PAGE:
WASHINGTON, D.C. – Setting a dangerous precedent that puts kids and public health at risk, today the U.S. Food and Drug Administration authorized the marketing of Philip Morris’ IQOS heated cigarette as a “modified risk tobacco product” despite the FDA’s acknowledgement that Philip Morris failed to show that IQOS presents a reduced risk of tobacco-related disease and without requiring Philip Morris to provide evidence, based on any U.S. data, that the product’s marketing won’t appeal to kids. With today’s action, the FDA has created a real danger that kids and adults will falsely believe IQOS has been proven to present a lower health risk and that kids will be exposed to marketing that portrays IQOS, a highly addictive tobacco product, as an appealing, cool alternative to cigarettes, in much the same way as e-cigarettes.
In its decision, the FDA acknowledges that the impact on youth of allowing IQOS to be marketed as a modified risk product is “unclear.” Such doubts should be resolved by protecting our kids, not by making them guinea pigs in a Philip Morris marketing experiment. The last thing we need is yet another tobacco product that addicts kids and misleads consumers about health risks.
Specifically, the FDA allowed Philip Morris to market IQOS with a claim that switching completely from conventional cigarettes to IQOS significantly reduces “exposure” to harmful or potentially harmful chemicals, despite the FDA’s own finding that “the overall body of evidence was not sufficient to demonstrate that completely switching from combusted cigarette to the IQOS system reduces the risk of tobacco-related disease or harm.” It is likely that consumers will be misled by the claim allowed by the FDA and interpret it to mean that completely switching from cigarettes to IQOS will reduce the risk of disease – despite the FDA’s conclusion to the contrary.
The FDA’s failure to require that Philip Morris present evidence about the impact of its marketing on America’s youth repeats an egregious error the FDA has made in the past, one that undermines a core goal of the Tobacco Control Act. It is especially troubling that the FDA granted Philip Morris’ application without regard to how IQOS will be marketed – and whether that marketing will appeal to kids – despite examples of marketing outside the U.S. that mirrors the type of advertising Philip Morris has long used to attract youth to cigarettes. Our organizations on multiple occasions have raised concerns with the FDA that Philip Morris International has marketed IQOS in other countries in ways that clearly appeal to kids, including through social media, sponsorships of events like beach parties and fashion shows, and slick stores and kiosks that look like they’re selling tech gadgets, not addictive tobacco products. This marketing presents IQOS as a fun lifestyle product, using imagery and themes that will attract kids (see examples of IQOS marketing here and here). If the FDA fails to prevent such tactics in the U.S., there is a serious risk that IQOS will join e-cigarettes in addicting a new generation of kids.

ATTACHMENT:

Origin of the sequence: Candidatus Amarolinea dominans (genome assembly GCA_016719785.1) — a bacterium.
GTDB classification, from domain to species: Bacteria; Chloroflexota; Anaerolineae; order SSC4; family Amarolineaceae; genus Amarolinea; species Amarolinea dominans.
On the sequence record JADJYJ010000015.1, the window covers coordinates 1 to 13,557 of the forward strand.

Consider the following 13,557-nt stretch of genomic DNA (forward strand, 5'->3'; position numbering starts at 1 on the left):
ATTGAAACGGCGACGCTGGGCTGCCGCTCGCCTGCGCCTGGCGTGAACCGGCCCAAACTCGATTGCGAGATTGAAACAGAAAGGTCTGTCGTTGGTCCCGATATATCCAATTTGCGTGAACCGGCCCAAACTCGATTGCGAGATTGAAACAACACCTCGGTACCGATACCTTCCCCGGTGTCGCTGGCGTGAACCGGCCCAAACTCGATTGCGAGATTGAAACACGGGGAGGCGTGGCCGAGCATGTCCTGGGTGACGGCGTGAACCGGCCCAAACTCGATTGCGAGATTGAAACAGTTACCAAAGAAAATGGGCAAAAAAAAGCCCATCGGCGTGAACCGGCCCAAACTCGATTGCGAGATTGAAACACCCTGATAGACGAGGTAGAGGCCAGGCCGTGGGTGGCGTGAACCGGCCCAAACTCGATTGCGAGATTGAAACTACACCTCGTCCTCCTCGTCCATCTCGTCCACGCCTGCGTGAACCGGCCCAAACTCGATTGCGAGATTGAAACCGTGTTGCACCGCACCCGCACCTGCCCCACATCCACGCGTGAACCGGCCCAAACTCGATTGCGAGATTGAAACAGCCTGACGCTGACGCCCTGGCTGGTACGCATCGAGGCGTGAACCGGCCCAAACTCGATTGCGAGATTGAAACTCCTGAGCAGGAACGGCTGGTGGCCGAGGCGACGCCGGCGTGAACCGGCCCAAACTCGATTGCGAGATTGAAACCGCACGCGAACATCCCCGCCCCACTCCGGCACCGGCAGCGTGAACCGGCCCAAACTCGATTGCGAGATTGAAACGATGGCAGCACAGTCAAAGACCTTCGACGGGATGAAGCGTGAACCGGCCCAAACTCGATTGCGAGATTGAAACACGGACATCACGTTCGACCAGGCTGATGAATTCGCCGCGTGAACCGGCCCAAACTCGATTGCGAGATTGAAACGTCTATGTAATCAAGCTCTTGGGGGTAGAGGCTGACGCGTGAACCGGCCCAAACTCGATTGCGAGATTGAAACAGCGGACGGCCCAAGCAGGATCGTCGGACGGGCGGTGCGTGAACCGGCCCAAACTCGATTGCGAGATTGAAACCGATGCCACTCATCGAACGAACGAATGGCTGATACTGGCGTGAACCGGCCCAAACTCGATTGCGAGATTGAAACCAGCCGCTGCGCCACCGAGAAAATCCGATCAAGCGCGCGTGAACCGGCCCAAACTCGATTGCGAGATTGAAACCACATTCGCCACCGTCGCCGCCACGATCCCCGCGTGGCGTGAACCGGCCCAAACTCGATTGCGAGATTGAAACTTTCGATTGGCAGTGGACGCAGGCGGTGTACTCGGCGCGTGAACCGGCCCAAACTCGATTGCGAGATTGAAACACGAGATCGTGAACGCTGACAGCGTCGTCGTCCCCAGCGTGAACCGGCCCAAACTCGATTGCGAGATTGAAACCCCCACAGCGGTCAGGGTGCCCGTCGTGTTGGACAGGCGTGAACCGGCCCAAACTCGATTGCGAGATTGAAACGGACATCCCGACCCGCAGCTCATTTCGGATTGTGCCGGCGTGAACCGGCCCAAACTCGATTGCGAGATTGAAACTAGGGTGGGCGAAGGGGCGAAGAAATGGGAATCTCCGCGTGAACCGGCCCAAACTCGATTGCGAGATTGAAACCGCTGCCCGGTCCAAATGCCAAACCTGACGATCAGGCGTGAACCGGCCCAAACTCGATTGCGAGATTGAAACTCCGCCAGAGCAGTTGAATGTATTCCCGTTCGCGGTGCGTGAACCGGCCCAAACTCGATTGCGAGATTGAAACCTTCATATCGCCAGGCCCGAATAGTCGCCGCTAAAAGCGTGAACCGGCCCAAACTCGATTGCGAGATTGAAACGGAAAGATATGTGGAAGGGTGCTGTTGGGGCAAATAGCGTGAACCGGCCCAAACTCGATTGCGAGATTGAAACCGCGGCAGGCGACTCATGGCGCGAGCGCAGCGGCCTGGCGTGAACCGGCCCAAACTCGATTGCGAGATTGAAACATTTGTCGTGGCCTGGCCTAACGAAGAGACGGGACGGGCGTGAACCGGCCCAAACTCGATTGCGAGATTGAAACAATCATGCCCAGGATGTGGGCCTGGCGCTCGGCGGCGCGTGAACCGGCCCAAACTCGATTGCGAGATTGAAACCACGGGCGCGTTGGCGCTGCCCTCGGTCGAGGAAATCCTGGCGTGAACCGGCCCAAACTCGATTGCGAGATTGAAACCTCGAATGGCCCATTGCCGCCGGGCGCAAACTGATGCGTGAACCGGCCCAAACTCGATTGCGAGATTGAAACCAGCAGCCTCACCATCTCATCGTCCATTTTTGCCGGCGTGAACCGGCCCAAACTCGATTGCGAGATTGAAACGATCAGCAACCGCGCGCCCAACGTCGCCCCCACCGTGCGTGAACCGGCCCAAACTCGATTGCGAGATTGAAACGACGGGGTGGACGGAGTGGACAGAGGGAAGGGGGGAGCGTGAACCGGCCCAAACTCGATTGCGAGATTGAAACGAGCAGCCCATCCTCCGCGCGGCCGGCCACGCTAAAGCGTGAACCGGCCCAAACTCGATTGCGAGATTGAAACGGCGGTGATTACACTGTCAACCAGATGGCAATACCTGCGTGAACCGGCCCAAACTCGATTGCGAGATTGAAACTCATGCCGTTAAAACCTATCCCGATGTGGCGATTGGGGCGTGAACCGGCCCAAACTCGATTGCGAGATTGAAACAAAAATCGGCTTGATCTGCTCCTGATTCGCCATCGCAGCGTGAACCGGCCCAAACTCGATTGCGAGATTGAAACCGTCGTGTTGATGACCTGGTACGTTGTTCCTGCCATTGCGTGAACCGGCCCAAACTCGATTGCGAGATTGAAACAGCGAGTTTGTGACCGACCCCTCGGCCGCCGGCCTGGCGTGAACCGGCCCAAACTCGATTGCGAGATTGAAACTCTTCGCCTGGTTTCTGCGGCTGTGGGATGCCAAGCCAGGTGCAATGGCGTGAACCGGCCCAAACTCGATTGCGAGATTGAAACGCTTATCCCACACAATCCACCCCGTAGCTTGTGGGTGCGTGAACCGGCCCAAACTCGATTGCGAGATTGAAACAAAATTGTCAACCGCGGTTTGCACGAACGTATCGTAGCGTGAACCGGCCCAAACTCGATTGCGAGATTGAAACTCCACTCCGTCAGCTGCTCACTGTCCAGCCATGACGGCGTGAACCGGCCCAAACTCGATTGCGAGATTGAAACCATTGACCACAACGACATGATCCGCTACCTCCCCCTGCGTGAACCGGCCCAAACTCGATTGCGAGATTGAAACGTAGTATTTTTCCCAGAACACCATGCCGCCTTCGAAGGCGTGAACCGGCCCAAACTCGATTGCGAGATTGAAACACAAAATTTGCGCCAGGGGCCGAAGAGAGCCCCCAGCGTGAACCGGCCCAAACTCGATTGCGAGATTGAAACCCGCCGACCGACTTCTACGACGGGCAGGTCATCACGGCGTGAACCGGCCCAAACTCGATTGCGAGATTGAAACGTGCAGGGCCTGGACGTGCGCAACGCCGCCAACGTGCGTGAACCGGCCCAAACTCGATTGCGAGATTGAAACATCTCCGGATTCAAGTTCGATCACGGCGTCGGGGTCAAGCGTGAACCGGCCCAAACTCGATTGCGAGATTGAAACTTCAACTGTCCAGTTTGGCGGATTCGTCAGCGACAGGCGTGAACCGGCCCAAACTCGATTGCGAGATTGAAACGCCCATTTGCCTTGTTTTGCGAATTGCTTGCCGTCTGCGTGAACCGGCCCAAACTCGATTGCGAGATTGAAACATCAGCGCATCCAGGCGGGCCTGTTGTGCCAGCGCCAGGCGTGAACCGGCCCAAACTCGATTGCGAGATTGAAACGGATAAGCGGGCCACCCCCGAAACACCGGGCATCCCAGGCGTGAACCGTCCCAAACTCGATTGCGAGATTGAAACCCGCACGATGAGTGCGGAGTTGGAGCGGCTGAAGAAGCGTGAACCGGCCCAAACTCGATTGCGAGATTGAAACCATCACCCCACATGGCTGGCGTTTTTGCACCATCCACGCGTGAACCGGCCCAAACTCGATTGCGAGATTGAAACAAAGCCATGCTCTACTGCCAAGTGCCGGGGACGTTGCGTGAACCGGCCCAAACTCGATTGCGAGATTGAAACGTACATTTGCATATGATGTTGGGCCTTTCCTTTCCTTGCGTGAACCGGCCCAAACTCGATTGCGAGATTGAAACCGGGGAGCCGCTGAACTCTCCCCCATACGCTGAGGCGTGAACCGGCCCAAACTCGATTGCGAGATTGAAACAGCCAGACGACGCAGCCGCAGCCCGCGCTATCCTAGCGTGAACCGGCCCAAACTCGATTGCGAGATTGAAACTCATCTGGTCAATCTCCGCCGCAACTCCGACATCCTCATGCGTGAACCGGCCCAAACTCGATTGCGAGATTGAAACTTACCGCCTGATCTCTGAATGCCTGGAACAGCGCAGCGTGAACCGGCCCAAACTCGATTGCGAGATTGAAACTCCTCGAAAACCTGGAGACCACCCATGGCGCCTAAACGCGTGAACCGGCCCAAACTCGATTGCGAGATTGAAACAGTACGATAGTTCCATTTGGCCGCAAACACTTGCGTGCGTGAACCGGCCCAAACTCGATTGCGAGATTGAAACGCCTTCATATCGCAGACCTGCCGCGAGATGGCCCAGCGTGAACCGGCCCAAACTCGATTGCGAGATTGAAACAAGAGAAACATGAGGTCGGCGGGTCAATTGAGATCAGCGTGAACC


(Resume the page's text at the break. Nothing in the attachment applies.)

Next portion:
As our organizations pointed out in our comments to the FDA on Philip Morris’ application, the company failed to demonstrate that the marketing of IQOS with modified risk claims will not increase initiation of tobacco use by non-users, particularly youth, or that the marketing for the product will target only adult smokers. The evidence also indicates that the marketing of IQOS with modified risk claims will lead to greater dual use with cigarettes instead of leading substantial numbers of smokers to switch completely to IQOS – similar to how e-cigarettes have led to dual use with no health benefits. Philip Morris also did not provide research on the impact of marketing menthol IQOS products with modified risk claims on African Americans, including youth, risking a repeat of the targeted marketing of menthol cigarettes that has caused so much harm to the health of African Americans.
The FDA should have denied Philip Morris’ application in its entirety because of the company’s failure to provide sufficient scientific evidence to support its claims and to demonstrate that the product will not be marketed in ways that appeal to kids.